The aftermath of a sewer back up at Ariane Wittman and Jeremy Taylen’s home on June 19, 2019. Courtesy of Gannett Snowden Law Firm.)
When Ariane Wittman saw a toilet in the lower level of her Billings Heights home overflowing on June 19, 2019, she couldn’t imagine the cause.
When she found out what it was, she wished didn’t know.
The first clue was a cigarette butt coming up through the murky water. No one in her house smoked. As the water continued gurgling up, it also started coming up through the drains. She called her husband, Jeremy Taylen, a contractor who called a plumber immediately.
When the plumber arrived, he took one look at the basement, ran to the street, and immediately called the city. The sewer was clogged, and raw sewage from the surrounding neighborhood was backing up into Wittman’s house – any homeowner’s worst nightmare.
Crews from the Public Works Department of the City of Billings arrived quickly with a powerjet truck and removed the grease blockage. Almost immediately, the sewage stopped and the city told her to call a disaster restoration service and gave her the contact information for the city’s insurance carrier.
Nearly everything in the bottom level of the two-level home, including two kids’ bedrooms and everything in them, had to be catalogued, then thrown away. For the flooring, most of the fixtures would have to be removed and the walls taken down to the studs.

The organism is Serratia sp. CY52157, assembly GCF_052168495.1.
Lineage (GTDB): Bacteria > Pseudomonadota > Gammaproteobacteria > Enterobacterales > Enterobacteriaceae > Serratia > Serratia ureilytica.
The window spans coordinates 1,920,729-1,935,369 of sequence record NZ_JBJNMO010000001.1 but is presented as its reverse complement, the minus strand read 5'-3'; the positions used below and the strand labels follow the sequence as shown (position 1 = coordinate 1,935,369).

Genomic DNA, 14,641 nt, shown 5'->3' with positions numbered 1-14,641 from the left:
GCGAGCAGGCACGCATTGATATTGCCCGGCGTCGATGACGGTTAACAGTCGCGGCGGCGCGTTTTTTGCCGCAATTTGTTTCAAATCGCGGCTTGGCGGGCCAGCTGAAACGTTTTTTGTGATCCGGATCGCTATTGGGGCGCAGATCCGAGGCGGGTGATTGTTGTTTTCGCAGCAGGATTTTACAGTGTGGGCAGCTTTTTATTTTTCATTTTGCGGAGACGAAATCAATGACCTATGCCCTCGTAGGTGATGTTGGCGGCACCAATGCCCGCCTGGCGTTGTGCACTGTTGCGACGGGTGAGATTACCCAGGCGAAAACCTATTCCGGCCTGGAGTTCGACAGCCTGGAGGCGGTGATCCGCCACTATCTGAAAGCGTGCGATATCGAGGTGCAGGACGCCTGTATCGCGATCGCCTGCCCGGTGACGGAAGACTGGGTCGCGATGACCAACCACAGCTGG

But the biggest nightmare was when Wittman and Taylen learned that though the backup was not caused by their house and the blockage was in the city’s sewer system, neither the city nor their homeowners’ insurance would cover the $80,000 to $100,000 of clean-up, rebuilding and replacing items in her house.
Her kids didn’t have beds. Wittman had lost her home office and those who were working on the clean-up had to wear protective haz-mat suits just to enter the basement. Before the restoration part of the work was complete, the crew had burned through 140 suits. That has led the couple to sue the City of Billings and its self-insured, cooperative insurance fund that covers many municipalities in the state. The case is currently before the Montana Supreme Court, and the outcome may decide whether cities have to pay up on the rare times a sewer line is blocked from the main, or whether a small number of residents will have to find a way to repair their houses out-of-pocket, or risk losing their properties altogether.
A rare occurrence